The situation is delicate for international companies, since China, France, Germany, Russia, and the United Kingdom are still committed to the JCPOA. It is vital for financial services companies to exercise CDD and KYC processes and transaction screening processes to ensure that they conduct business in a way that allows them to remain compliant with U.S. law. In a largely international industry, these companies should make every effort to be aware of the Ultimate Beneficial Owner (UBO, for example, a large shareholder) in a financial transaction.
The status quo following the withdrawal from the JCPOA may only be temporary. Following the president’s announcement, Treasury Secretary Steven Mnuchin responded that “we will continue to work with our allies to build an agreement that is truly in the best interest of our long-term national security.” This indicates that there is still the potential for future sanctions relief related to Iran. On the other hand, the administration has maintained an aggressive stance toward the Iranian government and there remains the possibility of further restrictions on any interactions with Iran. It is recommended that executives at financial services companies stay agile in developing policies and procedures that comply with U.S. anti-money laundering and sanctions rules.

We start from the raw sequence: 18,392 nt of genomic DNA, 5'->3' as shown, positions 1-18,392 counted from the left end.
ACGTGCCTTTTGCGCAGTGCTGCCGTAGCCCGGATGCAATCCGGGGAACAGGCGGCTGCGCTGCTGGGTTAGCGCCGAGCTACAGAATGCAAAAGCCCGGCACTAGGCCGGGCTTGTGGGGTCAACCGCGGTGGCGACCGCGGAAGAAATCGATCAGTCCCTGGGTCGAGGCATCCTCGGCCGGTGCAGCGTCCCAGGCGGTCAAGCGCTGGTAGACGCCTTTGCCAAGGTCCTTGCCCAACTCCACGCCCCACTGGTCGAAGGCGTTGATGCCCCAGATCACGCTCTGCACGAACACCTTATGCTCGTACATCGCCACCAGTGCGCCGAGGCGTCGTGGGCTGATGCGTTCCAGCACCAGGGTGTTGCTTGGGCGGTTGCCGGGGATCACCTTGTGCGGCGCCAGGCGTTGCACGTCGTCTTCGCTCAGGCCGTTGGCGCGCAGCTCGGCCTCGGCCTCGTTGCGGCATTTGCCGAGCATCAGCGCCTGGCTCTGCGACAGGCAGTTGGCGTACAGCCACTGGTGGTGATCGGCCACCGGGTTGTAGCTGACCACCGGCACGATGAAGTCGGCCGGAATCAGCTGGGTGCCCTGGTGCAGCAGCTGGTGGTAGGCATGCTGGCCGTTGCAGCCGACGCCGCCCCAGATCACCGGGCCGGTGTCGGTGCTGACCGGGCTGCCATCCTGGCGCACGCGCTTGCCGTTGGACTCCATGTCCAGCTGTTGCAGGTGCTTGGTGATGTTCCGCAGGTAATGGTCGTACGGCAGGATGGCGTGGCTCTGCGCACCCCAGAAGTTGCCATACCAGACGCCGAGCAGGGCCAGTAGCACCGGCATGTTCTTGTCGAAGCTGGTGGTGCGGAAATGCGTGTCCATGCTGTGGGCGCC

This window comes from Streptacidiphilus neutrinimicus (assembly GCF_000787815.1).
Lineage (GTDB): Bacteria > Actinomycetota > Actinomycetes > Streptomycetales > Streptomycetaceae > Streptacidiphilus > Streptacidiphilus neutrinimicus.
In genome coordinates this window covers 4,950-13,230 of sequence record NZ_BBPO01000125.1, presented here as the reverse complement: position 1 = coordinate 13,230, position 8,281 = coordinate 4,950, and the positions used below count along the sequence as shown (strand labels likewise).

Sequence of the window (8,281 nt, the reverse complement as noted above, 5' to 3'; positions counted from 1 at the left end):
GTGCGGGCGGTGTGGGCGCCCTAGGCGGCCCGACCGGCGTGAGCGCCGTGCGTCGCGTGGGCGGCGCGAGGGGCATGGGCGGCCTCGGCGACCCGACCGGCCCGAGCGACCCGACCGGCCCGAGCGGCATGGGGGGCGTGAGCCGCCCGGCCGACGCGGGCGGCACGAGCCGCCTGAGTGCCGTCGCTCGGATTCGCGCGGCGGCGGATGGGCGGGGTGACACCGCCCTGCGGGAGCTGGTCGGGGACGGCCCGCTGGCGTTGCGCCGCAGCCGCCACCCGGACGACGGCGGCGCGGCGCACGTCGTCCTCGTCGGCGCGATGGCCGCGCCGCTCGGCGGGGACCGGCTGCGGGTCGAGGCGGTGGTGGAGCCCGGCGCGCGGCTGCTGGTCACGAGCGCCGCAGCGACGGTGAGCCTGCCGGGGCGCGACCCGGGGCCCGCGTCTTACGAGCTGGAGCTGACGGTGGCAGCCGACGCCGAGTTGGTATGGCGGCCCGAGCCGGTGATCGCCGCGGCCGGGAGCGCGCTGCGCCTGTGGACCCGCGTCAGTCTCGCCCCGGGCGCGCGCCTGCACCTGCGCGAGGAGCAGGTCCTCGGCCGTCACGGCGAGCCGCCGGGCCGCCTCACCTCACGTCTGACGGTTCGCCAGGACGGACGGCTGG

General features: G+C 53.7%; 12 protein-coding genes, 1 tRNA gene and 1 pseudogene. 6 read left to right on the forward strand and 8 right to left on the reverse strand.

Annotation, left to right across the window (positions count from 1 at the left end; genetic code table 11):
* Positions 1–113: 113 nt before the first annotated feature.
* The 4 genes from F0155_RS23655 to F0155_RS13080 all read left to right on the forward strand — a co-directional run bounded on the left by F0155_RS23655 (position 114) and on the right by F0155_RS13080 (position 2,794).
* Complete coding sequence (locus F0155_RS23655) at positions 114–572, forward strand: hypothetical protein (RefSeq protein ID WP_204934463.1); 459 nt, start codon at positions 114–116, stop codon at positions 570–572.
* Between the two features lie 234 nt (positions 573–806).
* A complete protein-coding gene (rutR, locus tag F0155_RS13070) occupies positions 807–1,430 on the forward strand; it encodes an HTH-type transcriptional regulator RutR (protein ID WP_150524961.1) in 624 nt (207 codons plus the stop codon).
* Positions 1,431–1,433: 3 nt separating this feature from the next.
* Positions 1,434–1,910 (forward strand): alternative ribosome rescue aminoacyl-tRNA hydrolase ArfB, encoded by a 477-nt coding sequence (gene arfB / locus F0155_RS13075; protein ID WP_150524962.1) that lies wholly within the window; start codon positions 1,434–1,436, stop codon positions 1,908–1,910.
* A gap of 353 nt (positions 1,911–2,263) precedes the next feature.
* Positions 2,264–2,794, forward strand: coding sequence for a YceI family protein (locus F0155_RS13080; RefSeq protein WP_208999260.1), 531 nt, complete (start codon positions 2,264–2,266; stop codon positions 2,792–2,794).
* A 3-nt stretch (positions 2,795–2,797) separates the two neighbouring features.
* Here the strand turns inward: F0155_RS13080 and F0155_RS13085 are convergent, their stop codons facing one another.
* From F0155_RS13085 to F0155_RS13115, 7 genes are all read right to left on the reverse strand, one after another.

OFAC, “Frequently Asked Questions Regarding the Re-Imposition of Sanctions Pursuant to the May 8, 2018, National Security President Memorandum Relating to the Joint Comprehensive Plan of Action (JCPOA),” 8 May 2018.
U.S. Department of the Treasury, “Statement by Secretary Steven T. Mnuchin on Iran Decision,” 8 May 2018.
1 “Frequently Asked Questions Regarding the Re-Imposition of Sanctions Pursuant to the May 8, 2018 National Security Presidential Memorandum Relating to the Joint Comprehensive Plan of Action (JCPOA),” Treasury Department; https://www.treasury.gov/resource-center/sanctions/Programs/Documents/jcpoa_winddown_faqs.pdf